It was 2003 and I was completing my Honours degree in Psychology. A huge year that required every last bit of energy and time I had to get through the course work and to complete my thesis. To say I was stressed that year would be an understatement. It was to my utter dismay that I failed to achieve a first class honours (because of controversy surrounding my thesis), and thus was not considered to get into a Masters program, which I needed to become a psychologist. All those years of study, my singular focus on becoming a psychologist now seemed impossible. Lost and without direction for my life, I found myself feeling increasingly worse over the following year.
Firstly, there was the pain in my calves when I ran or played sport, which soon became pain from simply walking. My skin became dry and yellowish, my hair started to fall out, and I became increasingly lethargic and demotivated. It felt like I had cotton wool in my brain, and any repetitive actions (like brushing my teeth) would cramp up my muscles. I could never seem to get warm and the winter that year was hell. Doctors and other practitioner were all baffled and offered their solutions based on one of the symptoms. But nothing helped. I felt like my life was slowly grinding to a halt.
Finally, a blood test revealed my condition to be a severe case of hypothyroidism, and I was promptly put on medication. I started to feel better straight away and after a few months I was almost back to normal. Almost. I still got fatigued, and I was still very sensitive to the cold.
After being told at the age of 22 that I would be on thyroid medication for the rest of my life, I couldn’t shake the belief that it was possible for me to heal. I have simply refused to accept that as my fate. Hence my foray into natural therapies, looking for healing and answers in modalities such as naturopathy, homeopathy, TCM, Ayurveda, acupuncture, nutritional medicine and IM GPs.
Each time I engaged with a practitioner and told them my health story I felt the excitement of what was possible in their modality and own knowledge and experience of working with patients. And each time I’d undergo their treatment, which would be beneficial to my body to some degree but I hadn’t “healed” my thyroid. And yet, there was a little voice in the back of my mind that said “Only you can heal yourself”, and it refused to go away.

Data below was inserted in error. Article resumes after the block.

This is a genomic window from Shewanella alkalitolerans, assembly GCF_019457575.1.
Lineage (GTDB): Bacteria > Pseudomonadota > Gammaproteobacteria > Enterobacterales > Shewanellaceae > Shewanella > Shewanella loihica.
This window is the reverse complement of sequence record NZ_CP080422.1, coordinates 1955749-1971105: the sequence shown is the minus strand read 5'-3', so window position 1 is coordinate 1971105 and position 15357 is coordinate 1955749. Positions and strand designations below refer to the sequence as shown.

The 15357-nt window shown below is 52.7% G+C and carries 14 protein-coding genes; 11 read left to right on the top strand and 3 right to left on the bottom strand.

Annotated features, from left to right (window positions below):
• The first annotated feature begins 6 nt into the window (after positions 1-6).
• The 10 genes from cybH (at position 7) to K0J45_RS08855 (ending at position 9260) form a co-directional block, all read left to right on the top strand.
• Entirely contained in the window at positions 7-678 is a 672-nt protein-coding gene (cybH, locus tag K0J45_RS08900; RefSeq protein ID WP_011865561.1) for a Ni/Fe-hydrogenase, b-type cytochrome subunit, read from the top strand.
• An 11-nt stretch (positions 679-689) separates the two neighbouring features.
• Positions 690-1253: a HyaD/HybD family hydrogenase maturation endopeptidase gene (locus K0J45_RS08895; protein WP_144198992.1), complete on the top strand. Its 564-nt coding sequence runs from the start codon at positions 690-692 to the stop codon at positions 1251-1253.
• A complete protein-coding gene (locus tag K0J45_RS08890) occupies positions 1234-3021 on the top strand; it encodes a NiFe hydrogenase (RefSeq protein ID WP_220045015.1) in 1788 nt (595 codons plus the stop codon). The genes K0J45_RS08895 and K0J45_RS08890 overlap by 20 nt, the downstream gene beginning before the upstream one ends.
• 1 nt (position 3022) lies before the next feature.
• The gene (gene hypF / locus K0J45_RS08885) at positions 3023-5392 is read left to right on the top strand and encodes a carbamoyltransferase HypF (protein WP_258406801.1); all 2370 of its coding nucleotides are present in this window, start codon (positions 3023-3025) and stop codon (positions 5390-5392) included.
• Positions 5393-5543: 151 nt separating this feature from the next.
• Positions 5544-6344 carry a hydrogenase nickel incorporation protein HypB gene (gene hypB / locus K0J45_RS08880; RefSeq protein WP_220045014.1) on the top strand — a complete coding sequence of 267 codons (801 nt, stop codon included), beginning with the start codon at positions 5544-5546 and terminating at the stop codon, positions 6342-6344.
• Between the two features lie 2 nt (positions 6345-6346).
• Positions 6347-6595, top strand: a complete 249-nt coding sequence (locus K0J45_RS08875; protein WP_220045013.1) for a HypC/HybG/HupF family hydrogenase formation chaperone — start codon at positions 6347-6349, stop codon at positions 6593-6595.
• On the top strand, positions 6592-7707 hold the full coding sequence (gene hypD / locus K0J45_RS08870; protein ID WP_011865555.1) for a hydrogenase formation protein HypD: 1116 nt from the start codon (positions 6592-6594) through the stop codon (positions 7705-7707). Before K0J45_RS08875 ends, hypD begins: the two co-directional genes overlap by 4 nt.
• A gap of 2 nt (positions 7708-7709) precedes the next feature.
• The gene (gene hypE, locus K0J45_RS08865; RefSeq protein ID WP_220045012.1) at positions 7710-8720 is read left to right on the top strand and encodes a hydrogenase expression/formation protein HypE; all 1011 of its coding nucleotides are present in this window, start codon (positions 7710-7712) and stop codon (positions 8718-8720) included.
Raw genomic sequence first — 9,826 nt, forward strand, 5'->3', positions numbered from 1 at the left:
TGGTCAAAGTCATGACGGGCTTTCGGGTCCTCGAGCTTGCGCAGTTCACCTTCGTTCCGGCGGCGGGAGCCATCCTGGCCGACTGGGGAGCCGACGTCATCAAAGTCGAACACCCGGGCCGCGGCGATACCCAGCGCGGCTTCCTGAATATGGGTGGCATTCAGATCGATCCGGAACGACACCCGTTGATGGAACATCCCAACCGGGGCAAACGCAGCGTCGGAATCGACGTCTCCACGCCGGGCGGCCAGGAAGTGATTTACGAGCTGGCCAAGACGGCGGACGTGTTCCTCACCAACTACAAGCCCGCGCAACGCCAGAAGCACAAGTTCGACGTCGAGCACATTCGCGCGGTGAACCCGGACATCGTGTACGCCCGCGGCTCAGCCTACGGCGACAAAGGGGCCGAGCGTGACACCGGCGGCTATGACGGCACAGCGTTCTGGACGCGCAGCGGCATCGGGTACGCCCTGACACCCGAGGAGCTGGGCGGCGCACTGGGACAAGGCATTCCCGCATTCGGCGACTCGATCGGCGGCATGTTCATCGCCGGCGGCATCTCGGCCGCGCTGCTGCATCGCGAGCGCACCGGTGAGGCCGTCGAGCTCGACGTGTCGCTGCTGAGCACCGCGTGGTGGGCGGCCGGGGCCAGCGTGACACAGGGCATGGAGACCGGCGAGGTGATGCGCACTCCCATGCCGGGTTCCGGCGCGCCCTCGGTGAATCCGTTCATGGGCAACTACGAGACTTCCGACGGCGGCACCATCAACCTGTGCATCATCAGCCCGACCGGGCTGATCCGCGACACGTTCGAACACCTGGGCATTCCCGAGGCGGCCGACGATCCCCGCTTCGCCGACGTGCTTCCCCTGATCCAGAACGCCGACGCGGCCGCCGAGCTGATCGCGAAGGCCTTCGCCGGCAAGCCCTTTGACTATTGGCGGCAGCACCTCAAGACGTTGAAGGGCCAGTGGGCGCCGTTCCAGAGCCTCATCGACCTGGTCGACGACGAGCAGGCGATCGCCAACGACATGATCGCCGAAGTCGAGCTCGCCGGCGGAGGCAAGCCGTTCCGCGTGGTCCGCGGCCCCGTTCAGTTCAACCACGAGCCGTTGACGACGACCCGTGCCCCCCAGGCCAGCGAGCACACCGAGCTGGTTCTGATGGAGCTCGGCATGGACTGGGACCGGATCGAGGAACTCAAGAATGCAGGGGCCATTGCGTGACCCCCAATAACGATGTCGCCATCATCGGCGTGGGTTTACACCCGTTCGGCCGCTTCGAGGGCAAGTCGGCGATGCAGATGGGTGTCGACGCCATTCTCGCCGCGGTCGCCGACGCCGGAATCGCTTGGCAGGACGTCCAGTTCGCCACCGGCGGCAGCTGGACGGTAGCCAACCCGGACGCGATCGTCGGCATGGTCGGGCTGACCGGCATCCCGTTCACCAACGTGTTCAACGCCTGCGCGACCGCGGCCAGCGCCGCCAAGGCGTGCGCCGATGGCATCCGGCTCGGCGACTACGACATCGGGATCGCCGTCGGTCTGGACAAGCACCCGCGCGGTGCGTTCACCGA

In 2012 I decided that as I’d learned a lot about MBM, I should put my own body through a grand experiment to see if indeed I could heal myself. I called it my Healing Quest, and I documented my experiences and discoveries in a journal. I began by reducing my thyroid medication, eventually cutting it out all together, which took about 12 months. I’d focus my mind on my desired outcome (to heal my thyroid), and use a combination of hypnosis, meditation and affirmations to talk my body into a state of healing. I ate mushrooms and other foods known in nutritional medicine to support health thyroid function. I felt incredibly empowered. I felt good.
Throughout the journey I agreed with myself that if I started experiencing any of the symptoms associated with hypothyroidism, that I’d be realistic in my need for medication. But the symptoms never came. I felt fine. I functioned as per normal. I did gain some weight in that time and had a period of mild depression, but that coincided with the most difficult period of my life emotionally, practically and financially. To say I was excited with my results was an understatement – I was so convinced I’d succeeded.
And to a level I had. I had weaned my body off medication and maintained my normal function. So I thought it was time for a blood test to confirm my miraculous healing. My bloods were in complete opposition to my lived experience – I was extremely hypothyroid, to the same extremes as my original results before I was diagnosed. I was dismayed, disheartened. How was it possible my body could give one picture, and the pathology report another? I defied medical logic and both my GP and my Endocrinologist were baffled, unable to explain my condition. They all agreed I was a ‘freak’.
It was at this point I wondered if there was more to my condition than simply an underachieve thyroid. None of my GPs, Endocrinologists or any other practitioner had even suggested what I had was an autoimmune condition. After doing my own research, I got my blood tested and sure enough, I had the autoimmune markers to confirm I indeed had Hashimoto’s Thyroiditis.
I now know that if I’d had this checked right at the beginning of my symptoms emerging, I may have been able to do something to curb my thyroid’s decline. Over ten years later, I’d managed to get myself in a better place, but there was something still not right. My thyroid had not recovered, even through my body had adjusted so much to function well without the thyroid hormones.
My autoimmune condition taught me:
- There’s more investigation (e.g. testing) available than what conventional doctors often offer or talk about with patients
- There is a big world of medicine beyond conventional; the world of natural, complementary and alternative medicine offers many solutions and methods for healing and quality of life
- The mind is incredibly powerful
- Nutrition and what you put into your body can either make it well or unwell
- That stress can contribute to the break down of the body, and even trigger disease
- That determination is rewarded; never give up.
I’m still on my Healing Quest, but I’m much closer to finding the Holy Grail than I was all those years ago. It’s shaped the person and the practitioner that I am. I have no doubt my condition will continue to teach me for some time to come.